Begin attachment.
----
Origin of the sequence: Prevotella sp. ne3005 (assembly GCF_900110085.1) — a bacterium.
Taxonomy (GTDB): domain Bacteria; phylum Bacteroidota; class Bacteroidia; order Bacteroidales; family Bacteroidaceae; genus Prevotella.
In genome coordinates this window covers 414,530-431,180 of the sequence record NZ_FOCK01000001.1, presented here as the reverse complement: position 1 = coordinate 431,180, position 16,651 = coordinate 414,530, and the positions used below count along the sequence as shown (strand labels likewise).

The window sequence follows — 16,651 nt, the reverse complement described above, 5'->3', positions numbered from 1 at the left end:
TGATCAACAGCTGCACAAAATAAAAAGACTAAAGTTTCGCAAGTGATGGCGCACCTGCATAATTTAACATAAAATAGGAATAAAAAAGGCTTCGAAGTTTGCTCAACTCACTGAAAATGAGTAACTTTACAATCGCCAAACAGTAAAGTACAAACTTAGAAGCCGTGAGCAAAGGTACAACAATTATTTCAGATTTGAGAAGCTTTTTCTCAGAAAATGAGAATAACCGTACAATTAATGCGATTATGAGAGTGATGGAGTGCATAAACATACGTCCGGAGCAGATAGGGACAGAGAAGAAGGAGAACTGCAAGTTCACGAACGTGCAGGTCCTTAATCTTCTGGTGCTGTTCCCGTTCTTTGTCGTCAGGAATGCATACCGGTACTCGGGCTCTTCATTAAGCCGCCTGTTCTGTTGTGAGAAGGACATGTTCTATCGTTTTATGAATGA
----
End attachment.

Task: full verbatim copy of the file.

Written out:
Origin of the sequence: Prevotella sp. ne3005 (assembly GCF_900110085.1) — a bacterium.
Taxonomy (GTDB): domain Bacteria; phylum Bacteroidota; class Bacteroidia; order Bacteroidales; family Bacteroidaceae; genus Prevotella.
In genome coordinates this window covers 414,530-431,180 of the sequence record NZ_FOCK01000001.1, presented here as the reverse complement: position 1 = coordinate 431,180, position 16,651 = coordinate 414,530, and the positions used below count along the sequence as shown (strand labels likewise).

The window sequence follows — 16,651 nt, the reverse complement described above, 5'->3', positions numbered from 1 at the left end:
TGATCAACAGCTGCACAAAATAAAAAGACTAAAGTTTCGCAAGTGATGGCGCACCTGCATAATTTAACATAAAATAGGAATAAAAAAGGCTTCGAAGTTTGCTCAACTCACTGAAAATGAGTAACTTTACAATCGCCAAACAGTAAAGTACAAACTTAGAAGCCGTGAGCAAAGGTACAACAATTATTTCAGATTTGAGAAGCTTTTTCTCAGAAAATGAGAATAACCGTACAATTAATGCGATTATGAGAGTGATGGAGTGCATAAACATACGTCCGGAGCAGATAGGGACAGAGAAGAAGGAGAACTGCAAGTTCACGAACGTGCAGGTCCTTAATCTTCTGGTGCTGTTCCCGTTCTTTGTCGTCAGGAATGCATACCGGTACTCGGGCTCTTCATTAAGCCGCCTGTTCTGTTGTGAGAAGGACATGTTCTATCGTTTTATGAATGA